It's been just a few nights since the biggest club fixture in world football took centre stage, as all eyes were on the Camp Nou, where Barcelona hosted Real Madrid in El ClÃ¡sico.
The atmosphere was electric right up until the 35th minute, when a brilliantly worked goal finished beautifully by the Beast, Julio Baptista, sent the home fans into stunned silence.
Real played a near-perfect away performance of defiant counterattacking to which the blaugrana had no answer as it finished 1-0.
Going into the game the message was clear: no matter the result, Real Madrid would enter the break on top, and Barcelona simply could not afford to lose.
They did, however, and now the future of stars such as Ronaldinho and Deco are in contention, as well as manager Frank Rijkaard.
Real's eccentric President Ramon Calderon had guaranteed a 10-point lead by the winter break many weeks ago and, not for the first time in his tenure, his words were laughed off.
However, his estimate is a lot closer to the truth than most had probably envisioned at the time, with Madrid now having played 17 of the 38 league fixtures, being seven points clear at the top of the table.
Though less convincing in the Champions League and Copa del Rey, Real remain in strong positions to progress in both, as Bernd Schuster's first season at the helm is going as well as he could have hoped.
Smells like Team Spirit
It was the unity, determination and belief that saw los Blancos' exceptional end of season run last year lead them to the title, and despite new management and many new players, that same togetherness is continuing to make the difference this time around.
Much of that can be put down to club captain RaÃºl. Along with his admirable return to goal-scoring form, his ability to galvanise and inspire the team through all sorts of adversity in recent times has been evidenced by the fact that he receives unrivalled praise for his ability and his attitude from team-mates and opponents alike.
Real's exuberance is not something often associated with top sides on the continent, thus one feels if they can keep that hunger alive along with the flair football to be expected from the nine-time European Cup winners, they could become a truly dominant force in world football once again.
Putting on a Spectacle
Removing the spectacled manager Fabio Capello from the bench was done firmly with the intention of returning the spectacle of â€˜attractive football' to the pitch. Don Fabio was sacked at the end of last season despite leading los Merengues to a priceless league championship, allegedly because his style of football wasn't satisfactory for the Madrid fans.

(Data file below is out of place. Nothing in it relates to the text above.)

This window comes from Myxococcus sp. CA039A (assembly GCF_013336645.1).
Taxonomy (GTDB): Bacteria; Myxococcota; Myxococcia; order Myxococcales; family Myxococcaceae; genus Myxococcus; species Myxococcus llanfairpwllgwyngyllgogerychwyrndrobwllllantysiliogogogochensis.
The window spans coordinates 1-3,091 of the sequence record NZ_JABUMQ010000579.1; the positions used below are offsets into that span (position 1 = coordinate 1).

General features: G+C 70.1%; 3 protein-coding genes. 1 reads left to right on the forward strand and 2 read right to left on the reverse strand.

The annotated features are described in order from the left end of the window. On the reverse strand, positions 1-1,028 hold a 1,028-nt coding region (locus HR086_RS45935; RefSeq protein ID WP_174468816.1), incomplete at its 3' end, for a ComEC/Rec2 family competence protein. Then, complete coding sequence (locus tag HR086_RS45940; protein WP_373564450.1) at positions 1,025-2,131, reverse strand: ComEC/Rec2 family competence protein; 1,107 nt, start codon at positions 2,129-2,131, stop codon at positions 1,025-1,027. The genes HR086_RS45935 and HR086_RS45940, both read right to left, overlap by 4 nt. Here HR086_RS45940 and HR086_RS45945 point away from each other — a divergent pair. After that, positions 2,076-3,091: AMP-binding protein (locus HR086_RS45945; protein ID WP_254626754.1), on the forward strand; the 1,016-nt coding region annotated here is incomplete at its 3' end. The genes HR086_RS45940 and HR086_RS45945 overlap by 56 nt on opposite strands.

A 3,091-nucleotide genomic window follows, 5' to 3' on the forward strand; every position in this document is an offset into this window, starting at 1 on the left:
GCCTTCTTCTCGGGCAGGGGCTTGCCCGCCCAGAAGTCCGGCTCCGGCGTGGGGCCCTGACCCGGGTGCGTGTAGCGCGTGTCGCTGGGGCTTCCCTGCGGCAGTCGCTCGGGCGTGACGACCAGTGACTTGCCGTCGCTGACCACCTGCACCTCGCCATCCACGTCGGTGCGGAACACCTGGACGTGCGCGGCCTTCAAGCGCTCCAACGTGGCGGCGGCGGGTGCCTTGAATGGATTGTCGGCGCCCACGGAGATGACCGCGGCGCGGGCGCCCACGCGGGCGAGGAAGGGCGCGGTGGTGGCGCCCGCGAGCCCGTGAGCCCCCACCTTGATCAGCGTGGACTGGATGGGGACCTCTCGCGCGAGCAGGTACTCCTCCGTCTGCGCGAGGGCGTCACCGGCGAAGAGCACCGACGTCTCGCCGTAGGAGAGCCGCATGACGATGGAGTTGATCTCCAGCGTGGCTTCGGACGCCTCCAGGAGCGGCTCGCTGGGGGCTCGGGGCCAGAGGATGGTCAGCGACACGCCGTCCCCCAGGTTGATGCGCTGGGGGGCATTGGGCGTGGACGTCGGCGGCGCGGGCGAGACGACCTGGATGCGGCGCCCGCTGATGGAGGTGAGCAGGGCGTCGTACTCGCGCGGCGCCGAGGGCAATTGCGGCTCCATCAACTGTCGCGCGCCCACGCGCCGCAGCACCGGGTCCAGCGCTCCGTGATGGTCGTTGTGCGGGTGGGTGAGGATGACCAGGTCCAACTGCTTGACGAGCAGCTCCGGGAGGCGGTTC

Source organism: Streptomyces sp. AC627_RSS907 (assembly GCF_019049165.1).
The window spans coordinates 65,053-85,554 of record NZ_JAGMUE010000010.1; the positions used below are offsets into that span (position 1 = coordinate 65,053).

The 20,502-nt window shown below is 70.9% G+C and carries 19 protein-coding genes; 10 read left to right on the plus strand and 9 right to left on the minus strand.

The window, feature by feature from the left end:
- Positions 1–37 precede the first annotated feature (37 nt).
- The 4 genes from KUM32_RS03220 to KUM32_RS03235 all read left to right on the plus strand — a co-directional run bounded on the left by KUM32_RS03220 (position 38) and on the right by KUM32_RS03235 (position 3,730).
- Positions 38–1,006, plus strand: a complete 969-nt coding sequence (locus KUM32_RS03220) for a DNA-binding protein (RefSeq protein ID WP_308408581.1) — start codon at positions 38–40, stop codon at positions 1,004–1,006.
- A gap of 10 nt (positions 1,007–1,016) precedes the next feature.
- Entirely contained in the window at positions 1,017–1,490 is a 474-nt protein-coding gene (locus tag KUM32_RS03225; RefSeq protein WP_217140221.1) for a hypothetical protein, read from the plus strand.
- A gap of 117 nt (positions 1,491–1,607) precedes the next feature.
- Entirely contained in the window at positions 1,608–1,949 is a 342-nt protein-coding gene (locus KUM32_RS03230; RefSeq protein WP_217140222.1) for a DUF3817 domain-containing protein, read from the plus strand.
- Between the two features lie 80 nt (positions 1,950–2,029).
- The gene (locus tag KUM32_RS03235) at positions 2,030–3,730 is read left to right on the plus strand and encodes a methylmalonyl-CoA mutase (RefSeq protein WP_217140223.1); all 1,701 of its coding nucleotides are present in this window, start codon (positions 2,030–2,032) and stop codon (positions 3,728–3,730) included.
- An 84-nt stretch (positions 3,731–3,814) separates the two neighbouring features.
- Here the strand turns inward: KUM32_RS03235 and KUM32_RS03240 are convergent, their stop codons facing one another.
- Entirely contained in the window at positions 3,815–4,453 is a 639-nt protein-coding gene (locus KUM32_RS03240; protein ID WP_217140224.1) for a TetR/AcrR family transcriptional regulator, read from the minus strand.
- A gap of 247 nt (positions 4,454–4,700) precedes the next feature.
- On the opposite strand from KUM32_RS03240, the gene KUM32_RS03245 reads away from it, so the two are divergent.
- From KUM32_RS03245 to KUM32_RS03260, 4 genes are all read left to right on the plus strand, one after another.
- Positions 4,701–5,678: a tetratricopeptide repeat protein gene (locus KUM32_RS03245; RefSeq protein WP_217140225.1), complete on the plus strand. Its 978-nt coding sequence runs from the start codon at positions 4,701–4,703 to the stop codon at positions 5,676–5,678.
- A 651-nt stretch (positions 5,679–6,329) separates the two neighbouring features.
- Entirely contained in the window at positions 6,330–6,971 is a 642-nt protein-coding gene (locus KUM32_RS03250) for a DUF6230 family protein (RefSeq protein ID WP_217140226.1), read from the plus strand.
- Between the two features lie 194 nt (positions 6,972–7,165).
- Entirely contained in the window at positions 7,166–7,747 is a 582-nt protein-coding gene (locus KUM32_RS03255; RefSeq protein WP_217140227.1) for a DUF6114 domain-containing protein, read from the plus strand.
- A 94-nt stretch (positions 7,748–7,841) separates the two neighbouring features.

In truth, little has changed. Many myths about Capello considered, the football was never as poor as has been made out; the Italian tactician's success merely came at a price of defamation from usually inferior and less successful counterparts. That's not to say there wasn't a defensive style to Capello's double-pivot football, but it was not bad football by any means; Capello wasn't given the time recreate his great footballing sides of Milan and Juventus at Madrid.
Schuster is now suffering from the same problem purely because, like Capello, he is inheriting a disjointed team and still in the process of building. Neither good nor flair football can transpire by means of pure ability â€“ familiarity and confidence are required amongst the team in order to play with that level of understanding and fluency, and such a thing can only come with time; suffices to say nobody should be given more time than they are worth, but the German tactician has barely put a foot wrong thus far.
Yesterday was the near-perfect execution of counterattacking football. It was â€˜good' football; it was â€˜Capello' football at its best. Madrid fans were overjoyed, impressed and thoroughly entertained by the skill on show, despite the game being low on goalmouth action. The Madrid board â€“ along with much of the general media â€“ have managed to misconceive the public as simpletons who need hundreds of shots and step-overs to be entertained, when in truth, good football is all they ask for.
Campeon Half-Way There
Real Madrid are half way through the season, but shouldn't be thinking in terms of this season's titles: the cups are far too unpredictable and recent seasons in La Liga have shown that no points advantage guarantees the title.
Instead, los Merengues should be thinking in terms of being half way through their development. Barcelona were powerless against their defense, Valencia were thrashed by their offensive line and Mallorca witnessed their unstoppable resolve â€“ their problem has been bringing these elements together.
The key is keeping their feet on the ground which, to their credit, they have done well so far, but must continue to do. Also, they must play together over an extended period, as past great sides such as Milan, Bayern Munich and Manchester United have done, before they can reach such dizzy heights again.
Should the board stick with Bernd Schuster, as they have vowed, it is his job to continue his good work with some finishing touches to the starting line-up â€“ particularly in midfield â€“ to improve the cohesion and all-round strength in possession. From there, all this young, talented squad will need is time to play together and great success is sure to lie ahead.